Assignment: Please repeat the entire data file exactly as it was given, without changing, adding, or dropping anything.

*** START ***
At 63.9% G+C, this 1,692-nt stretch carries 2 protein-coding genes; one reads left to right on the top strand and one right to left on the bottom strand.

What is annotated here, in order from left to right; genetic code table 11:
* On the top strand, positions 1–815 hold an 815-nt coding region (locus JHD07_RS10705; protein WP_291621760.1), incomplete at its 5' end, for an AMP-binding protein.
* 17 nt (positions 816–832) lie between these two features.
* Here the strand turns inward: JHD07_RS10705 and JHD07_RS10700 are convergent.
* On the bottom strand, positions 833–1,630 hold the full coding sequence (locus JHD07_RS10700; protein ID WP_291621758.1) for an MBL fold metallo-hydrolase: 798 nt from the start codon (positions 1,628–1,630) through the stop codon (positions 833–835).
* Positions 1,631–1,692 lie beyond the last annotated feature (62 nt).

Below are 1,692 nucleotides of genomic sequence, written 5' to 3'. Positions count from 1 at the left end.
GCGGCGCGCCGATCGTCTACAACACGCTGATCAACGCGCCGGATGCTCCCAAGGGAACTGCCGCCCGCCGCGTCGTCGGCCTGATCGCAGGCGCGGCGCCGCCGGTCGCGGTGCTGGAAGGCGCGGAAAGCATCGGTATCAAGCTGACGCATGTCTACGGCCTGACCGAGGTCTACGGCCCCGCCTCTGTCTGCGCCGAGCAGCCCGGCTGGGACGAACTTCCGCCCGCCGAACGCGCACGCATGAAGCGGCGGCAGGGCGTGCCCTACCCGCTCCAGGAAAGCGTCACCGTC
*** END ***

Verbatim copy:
At 63.9% G+C, this 1,692-nt stretch carries 2 protein-coding genes; one reads left to right on the top strand and one right to left on the bottom strand.

What is annotated here, in order from left to right; genetic code table 11:
* On the top strand, positions 1–815 hold an 815-nt coding region (locus JHD07_RS10705; protein WP_291621760.1), incomplete at its 5' end, for an AMP-binding protein.
* 17 nt (positions 816–832) lie between these two features.
* Here the strand turns inward: JHD07_RS10705 and JHD07_RS10700 are convergent.
* On the bottom strand, positions 833–1,630 hold the full coding sequence (locus JHD07_RS10700; protein ID WP_291621758.1) for an MBL fold metallo-hydrolase: 798 nt from the start codon (positions 1,628–1,630) through the stop codon (positions 833–835).
* Positions 1,631–1,692 lie beyond the last annotated feature (62 nt).

Below are 1,692 nucleotides of genomic sequence, written 5' to 3'. Positions count from 1 at the left end.
GCGGCGCGCCGATCGTCTACAACACGCTGATCAACGCGCCGGATGCTCCCAAGGGAACTGCCGCCCGCCGCGTCGTCGGCCTGATCGCAGGCGCGGCGCCGCCGGTCGCGGTGCTGGAAGGCGCGGAAAGCATCGGTATCAAGCTGACGCATGTCTACGGCCTGACCGAGGTCTACGGCCCCGCCTCTGTCTGCGCCGAGCAGCCCGGCTGGGACGAACTTCCGCCCGCCGAACGCGCACGCATGAAGCGGCGGCAGGGCGTGCCCTACCCGCTCCAGGAAAGCGTCACCGTC